Can Europe's stockmarket rise keep going?
The eurozone’s stockmarkets had an excellent 2019. But there are serious doubts about their ability to repeat the performance in 2020.
Will Trump’s next trade fight be with Europe? ask Ana Swanson and Jack Ewing in The New York Times. With North American and Chinese deals in the bag, some analysts wonder if the US president will turn his attention to the world’s biggest trading bloc. The transatlantic partners are already embroiled in spats over everything from aircraft subsidies to France’s planned digital levy. A phone call between the US and French presidents this week delivered a tentative truce.
A subdued growth outlook
The eurozone’s stocks had an excellent 2019. Germany’s Dax returned 25% last year, while France’s CAC 40 index rose 26.4%. The surprise standout performer was Italy. Shares on the country’s FTSE MIB index gained 28%. Yet there are “serious hurdles” to a repeat performance in 2020, says Bloomberg. The earnings outlook is underwhelming. Between April and December last year earnings downgrades outnumbered upgrades. Companies are forecast to see 8.9% profit growth this year, falling short of the 9.3% predicted for the S&P 500.
The region’s economy has struggled to gain traction. Germany expanded by just 0.6% last year, notes Tom Fairless for The Wall Street Journal. A manufacturing contraction of 3.6% dragged down everything else. That weakness prompted “an aggressive response” from the European Central Bank, which cut interest rates and “launched an open-ended bond-buying” programme last September. Yet German politicians are still unwilling to step in with fiscal stimulus: the country’s finance ministry reported a 1.5% budget surplus last year, the sixth in a row.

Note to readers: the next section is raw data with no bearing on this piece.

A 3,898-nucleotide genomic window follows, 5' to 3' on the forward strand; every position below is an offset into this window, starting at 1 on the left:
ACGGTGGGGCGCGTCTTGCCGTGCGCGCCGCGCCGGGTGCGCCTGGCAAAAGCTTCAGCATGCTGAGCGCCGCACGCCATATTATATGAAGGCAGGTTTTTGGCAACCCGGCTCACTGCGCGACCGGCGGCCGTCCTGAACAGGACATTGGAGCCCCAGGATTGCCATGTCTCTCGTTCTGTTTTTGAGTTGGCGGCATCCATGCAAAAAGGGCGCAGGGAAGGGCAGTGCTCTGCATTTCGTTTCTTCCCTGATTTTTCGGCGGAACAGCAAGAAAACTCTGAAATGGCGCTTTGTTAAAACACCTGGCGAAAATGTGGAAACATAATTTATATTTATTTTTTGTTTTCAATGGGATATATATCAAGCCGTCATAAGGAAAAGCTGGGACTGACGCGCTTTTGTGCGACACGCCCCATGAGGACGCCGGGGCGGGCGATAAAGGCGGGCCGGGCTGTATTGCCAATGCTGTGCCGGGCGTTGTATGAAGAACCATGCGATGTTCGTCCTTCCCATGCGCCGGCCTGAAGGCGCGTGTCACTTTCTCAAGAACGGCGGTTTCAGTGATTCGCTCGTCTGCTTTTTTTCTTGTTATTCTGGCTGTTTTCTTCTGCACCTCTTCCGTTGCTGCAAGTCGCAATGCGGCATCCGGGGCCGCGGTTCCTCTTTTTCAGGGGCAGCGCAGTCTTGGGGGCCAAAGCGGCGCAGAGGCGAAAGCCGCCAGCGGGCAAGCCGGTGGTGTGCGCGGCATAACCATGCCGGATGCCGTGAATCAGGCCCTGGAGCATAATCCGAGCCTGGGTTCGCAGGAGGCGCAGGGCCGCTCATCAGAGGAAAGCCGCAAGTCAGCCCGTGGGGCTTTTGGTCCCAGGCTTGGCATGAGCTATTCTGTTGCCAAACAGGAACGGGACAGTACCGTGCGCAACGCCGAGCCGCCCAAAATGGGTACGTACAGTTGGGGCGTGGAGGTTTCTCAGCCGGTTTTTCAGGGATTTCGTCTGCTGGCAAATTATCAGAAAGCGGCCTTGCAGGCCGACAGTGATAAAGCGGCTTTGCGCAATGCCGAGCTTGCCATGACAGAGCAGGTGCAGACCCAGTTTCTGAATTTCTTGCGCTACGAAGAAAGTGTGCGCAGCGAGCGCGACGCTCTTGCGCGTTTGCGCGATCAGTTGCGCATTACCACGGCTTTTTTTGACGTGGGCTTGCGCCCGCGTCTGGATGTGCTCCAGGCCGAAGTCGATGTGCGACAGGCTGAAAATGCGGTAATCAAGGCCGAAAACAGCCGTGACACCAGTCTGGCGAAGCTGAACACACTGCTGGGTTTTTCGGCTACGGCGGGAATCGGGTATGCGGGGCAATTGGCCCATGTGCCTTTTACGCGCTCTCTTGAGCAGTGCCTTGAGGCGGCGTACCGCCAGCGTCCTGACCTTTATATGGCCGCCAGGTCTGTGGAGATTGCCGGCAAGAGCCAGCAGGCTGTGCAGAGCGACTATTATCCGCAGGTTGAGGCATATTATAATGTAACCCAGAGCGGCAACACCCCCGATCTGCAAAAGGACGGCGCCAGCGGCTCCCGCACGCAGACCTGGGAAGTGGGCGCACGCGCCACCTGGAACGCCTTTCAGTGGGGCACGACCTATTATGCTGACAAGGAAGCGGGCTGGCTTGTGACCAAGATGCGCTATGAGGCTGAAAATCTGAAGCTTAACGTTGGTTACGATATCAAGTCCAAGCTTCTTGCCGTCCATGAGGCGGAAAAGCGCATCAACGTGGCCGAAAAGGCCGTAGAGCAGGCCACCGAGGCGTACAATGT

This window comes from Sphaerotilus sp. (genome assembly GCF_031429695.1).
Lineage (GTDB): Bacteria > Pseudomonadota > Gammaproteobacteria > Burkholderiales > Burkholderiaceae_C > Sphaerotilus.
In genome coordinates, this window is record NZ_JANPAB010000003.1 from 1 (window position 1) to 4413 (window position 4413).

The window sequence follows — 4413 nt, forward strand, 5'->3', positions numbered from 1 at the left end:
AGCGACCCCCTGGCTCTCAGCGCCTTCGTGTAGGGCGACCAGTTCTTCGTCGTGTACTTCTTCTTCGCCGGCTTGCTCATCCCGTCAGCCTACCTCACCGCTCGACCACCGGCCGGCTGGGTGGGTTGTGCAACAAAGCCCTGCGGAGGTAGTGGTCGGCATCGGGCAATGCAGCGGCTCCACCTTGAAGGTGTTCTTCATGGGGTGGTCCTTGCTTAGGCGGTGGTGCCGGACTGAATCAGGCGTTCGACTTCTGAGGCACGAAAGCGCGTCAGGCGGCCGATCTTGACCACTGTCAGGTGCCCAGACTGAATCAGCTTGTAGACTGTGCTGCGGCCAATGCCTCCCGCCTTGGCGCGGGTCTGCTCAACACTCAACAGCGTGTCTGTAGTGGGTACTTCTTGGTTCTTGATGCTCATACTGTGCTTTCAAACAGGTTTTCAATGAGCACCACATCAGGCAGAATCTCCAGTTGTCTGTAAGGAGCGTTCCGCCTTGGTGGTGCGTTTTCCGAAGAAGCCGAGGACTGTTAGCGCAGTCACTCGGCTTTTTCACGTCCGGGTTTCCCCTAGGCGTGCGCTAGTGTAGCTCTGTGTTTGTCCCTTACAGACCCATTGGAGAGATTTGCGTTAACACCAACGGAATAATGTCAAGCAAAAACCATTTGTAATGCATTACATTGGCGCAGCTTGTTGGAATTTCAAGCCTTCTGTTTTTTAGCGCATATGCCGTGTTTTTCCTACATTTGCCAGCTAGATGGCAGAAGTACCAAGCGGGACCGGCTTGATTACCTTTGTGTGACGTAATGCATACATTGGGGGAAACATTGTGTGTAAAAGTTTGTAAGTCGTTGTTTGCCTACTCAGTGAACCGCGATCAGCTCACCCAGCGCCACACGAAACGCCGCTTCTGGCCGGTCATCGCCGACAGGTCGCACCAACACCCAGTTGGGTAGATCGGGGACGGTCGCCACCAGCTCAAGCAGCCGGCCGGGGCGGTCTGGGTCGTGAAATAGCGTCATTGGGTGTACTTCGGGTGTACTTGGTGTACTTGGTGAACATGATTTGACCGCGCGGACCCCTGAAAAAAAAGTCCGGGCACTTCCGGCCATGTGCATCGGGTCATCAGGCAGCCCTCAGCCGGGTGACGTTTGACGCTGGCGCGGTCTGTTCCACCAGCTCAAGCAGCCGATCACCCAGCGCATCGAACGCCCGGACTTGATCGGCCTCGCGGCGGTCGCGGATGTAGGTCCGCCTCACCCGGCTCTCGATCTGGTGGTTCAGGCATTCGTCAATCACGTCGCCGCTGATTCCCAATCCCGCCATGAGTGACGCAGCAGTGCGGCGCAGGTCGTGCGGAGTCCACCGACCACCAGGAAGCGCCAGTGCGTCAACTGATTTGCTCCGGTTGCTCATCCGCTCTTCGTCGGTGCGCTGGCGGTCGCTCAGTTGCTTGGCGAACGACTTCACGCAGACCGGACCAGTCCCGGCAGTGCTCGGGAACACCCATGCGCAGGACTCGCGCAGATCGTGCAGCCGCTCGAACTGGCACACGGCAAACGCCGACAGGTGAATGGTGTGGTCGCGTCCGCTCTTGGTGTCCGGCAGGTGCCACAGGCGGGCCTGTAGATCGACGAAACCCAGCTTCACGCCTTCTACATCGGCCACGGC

However, expectations that the global manufacturing slump will bottom out at the start of this year are feeding renewed optimism, says Piotr Skolimowski on Bloomberg. The ZEW index shows that investor confidence in Germany’s growth outlook is now at “the highest in more than four years”. This year’s US election risks may cause investors to become less focused on problems in Europe and Asia, Peter Oppenheimer of Goldman Sachs told Trista Kelley on Business Insider. The gap between yields on the region’s equity and risk-free bonds is “higher now than at any time since the financial crisis”; that “substantial yield cushion” should insulate shares from any dramatic falls.
For all the industrial malaise, consumption is not doing badly, say Cedric Gemehl and Nick Andrews for Gavekal Research. Exclude the “metal bashers” and third-quarter expansion was a 1.7% year-on-year. Easy monetary policy, falling unemployment and a “gradual reversal” of austerity policies could help the continent surprise on the upside this year. “The European recovery lives, just.”